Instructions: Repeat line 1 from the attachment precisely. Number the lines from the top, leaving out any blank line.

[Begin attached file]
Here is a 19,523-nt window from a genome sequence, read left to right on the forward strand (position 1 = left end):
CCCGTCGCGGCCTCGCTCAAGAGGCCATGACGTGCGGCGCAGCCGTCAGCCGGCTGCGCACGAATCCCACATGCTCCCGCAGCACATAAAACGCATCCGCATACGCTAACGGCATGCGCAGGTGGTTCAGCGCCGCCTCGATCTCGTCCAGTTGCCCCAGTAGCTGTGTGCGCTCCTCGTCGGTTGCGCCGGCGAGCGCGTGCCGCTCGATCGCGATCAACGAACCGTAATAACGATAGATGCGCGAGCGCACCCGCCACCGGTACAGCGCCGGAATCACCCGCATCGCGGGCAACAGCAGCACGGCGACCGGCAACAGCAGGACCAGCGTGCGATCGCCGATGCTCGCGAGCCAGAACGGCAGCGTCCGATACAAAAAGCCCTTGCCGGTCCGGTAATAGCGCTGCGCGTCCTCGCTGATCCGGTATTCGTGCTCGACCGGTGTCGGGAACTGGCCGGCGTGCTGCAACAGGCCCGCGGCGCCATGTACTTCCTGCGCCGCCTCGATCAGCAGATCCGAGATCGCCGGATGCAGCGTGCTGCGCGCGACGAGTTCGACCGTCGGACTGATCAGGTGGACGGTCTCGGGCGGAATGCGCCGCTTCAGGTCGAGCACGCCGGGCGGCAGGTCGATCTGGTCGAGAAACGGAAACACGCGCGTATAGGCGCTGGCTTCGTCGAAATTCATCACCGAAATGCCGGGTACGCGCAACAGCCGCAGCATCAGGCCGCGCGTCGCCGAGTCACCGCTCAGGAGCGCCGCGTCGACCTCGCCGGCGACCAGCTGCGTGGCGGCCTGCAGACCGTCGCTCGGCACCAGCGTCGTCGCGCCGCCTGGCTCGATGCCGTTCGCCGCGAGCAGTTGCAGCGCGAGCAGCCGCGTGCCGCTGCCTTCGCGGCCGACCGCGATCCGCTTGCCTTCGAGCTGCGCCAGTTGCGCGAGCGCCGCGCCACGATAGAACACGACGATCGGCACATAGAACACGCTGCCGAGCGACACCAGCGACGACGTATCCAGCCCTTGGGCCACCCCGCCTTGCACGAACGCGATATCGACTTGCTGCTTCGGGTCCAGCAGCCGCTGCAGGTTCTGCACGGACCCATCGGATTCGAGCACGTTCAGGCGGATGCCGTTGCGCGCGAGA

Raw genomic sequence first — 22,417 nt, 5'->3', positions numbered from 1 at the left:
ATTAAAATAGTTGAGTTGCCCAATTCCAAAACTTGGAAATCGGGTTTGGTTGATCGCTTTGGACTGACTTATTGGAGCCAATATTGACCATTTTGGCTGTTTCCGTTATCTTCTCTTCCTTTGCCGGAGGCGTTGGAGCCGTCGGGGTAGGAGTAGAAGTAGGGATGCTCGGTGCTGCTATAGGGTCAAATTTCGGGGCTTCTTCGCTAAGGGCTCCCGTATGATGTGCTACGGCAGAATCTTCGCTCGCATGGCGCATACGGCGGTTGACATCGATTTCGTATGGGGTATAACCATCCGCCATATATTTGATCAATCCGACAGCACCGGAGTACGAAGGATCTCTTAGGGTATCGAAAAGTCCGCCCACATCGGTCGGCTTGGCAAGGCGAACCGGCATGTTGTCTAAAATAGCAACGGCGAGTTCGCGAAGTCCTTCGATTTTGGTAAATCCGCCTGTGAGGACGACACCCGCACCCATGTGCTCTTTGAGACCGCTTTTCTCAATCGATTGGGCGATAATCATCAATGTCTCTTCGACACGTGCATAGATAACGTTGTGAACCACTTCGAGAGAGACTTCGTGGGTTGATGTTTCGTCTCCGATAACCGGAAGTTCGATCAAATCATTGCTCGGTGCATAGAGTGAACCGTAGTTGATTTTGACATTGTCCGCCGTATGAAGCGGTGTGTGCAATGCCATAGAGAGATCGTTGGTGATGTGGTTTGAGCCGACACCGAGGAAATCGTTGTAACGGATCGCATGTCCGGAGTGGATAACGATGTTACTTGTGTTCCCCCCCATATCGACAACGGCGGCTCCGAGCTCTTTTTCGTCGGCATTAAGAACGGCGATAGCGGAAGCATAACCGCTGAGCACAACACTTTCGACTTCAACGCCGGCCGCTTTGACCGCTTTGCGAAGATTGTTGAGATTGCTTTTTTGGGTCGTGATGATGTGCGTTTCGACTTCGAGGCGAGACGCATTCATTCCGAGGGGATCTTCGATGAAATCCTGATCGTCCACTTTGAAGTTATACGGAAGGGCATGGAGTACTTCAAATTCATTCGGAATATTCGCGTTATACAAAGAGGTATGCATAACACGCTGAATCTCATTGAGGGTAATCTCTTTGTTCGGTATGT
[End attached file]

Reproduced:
Here is a 19,523-nt window from a genome sequence, read left to right on the forward strand (position 1 = left end):